“Understanding the data is such an important part of getting ahead of any situation” –

Evan Pickworth, Media Director at Magna Carta Reputation Management Consultants

When a crisis hits, and you’ve established it’s not just an issue but needs to be dealt with swiftly to avoid severe damage, it’s best to have a plan in place so that you can react without hesitation put out the flames before they spread. Here’s an example timeline of how to react to a crisis:

  • Within 5 minutes: Start Alert Process
  • 10 minutes: Define responsible person for communication tasks
  • 20 minutes: Inform employees, key stakeholders
  • < 60 minutes: Distribution of media release #1, respond to social media
  • 60 minutes: Set up media hotline, digital platforms
  • < 120 minutes: Distribution of media release #2
  • If it cannot be avoided, a statement to journalist on-site.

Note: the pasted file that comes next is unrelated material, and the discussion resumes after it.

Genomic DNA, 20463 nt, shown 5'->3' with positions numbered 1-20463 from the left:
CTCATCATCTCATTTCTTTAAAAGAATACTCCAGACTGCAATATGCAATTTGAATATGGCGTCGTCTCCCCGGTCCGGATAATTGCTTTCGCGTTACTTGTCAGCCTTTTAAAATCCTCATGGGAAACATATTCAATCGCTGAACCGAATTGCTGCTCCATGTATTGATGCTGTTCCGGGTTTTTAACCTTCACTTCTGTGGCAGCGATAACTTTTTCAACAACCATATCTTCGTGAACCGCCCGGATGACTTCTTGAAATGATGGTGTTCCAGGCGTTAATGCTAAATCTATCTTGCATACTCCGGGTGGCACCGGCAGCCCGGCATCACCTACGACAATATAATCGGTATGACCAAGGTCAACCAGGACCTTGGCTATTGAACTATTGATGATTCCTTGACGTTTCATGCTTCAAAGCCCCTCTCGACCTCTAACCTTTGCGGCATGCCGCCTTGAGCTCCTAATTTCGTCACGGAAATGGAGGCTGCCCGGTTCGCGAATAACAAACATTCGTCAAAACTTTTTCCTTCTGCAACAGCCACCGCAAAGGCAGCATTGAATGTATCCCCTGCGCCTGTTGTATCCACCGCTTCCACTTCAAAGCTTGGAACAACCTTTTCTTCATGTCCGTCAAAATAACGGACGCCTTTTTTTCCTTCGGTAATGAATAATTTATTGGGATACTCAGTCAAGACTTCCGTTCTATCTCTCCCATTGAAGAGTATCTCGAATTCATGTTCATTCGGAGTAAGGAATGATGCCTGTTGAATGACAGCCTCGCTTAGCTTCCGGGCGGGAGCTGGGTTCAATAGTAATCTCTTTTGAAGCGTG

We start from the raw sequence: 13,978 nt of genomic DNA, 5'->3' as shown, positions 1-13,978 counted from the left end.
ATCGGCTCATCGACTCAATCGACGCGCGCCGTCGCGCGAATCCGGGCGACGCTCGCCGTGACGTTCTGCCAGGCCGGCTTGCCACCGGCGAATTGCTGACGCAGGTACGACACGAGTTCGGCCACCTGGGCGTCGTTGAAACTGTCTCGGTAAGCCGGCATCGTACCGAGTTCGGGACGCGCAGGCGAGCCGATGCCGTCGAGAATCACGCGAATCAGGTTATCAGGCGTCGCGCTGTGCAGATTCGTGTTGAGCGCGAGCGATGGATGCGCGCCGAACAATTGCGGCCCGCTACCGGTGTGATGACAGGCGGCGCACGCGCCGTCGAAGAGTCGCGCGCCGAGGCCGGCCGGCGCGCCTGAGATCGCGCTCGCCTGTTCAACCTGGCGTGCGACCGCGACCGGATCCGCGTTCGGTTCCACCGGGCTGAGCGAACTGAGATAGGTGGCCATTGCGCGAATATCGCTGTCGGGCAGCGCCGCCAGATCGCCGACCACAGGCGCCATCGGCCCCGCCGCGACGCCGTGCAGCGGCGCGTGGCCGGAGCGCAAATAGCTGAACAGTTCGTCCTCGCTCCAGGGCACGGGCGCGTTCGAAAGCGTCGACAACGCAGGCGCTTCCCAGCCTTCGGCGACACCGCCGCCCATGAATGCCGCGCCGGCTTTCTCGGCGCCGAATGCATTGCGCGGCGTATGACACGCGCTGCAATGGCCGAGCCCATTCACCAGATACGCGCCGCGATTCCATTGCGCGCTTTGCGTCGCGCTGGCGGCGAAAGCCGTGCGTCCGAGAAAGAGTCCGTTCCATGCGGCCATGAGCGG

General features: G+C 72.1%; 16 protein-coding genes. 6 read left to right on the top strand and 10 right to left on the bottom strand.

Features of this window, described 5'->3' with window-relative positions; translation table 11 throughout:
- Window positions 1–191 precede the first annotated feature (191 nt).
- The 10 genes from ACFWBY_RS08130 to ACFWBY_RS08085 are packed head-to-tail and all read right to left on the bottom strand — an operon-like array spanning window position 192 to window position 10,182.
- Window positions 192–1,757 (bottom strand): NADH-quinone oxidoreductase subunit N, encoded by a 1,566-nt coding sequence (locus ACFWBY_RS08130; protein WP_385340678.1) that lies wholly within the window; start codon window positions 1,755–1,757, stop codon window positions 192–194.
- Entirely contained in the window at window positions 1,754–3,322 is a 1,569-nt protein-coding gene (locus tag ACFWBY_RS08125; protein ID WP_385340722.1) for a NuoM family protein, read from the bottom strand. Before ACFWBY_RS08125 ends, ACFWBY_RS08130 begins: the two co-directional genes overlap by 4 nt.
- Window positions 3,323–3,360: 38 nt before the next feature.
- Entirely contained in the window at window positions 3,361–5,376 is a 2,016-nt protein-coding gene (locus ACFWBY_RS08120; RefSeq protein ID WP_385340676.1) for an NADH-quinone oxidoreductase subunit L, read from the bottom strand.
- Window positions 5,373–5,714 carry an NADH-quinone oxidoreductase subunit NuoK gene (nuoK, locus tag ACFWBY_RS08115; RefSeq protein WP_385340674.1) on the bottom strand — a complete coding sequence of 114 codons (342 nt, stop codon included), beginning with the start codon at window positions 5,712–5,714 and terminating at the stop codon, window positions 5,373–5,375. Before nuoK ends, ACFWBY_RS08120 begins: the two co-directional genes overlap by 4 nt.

wildfire protect your brand reputation

How To Keep Your Wits About You – Crisis Do’s

  • Only provide information that is authorised for publication and broadcast.
  • If in doubt, check with your PR consultant or your organisation’s CEO.
  • Obtain any additional information only from a qualified person.
  • Avoid speculation on any aspect of the incident.
  • If asked, give your name. Be polite, be as helpful as possible and stay calm.
  • Log all questions together with the name of the journalist, the media represented, the time of the call and contact number, and ensure you give a time you will call back.
  • Listen to stakeholders.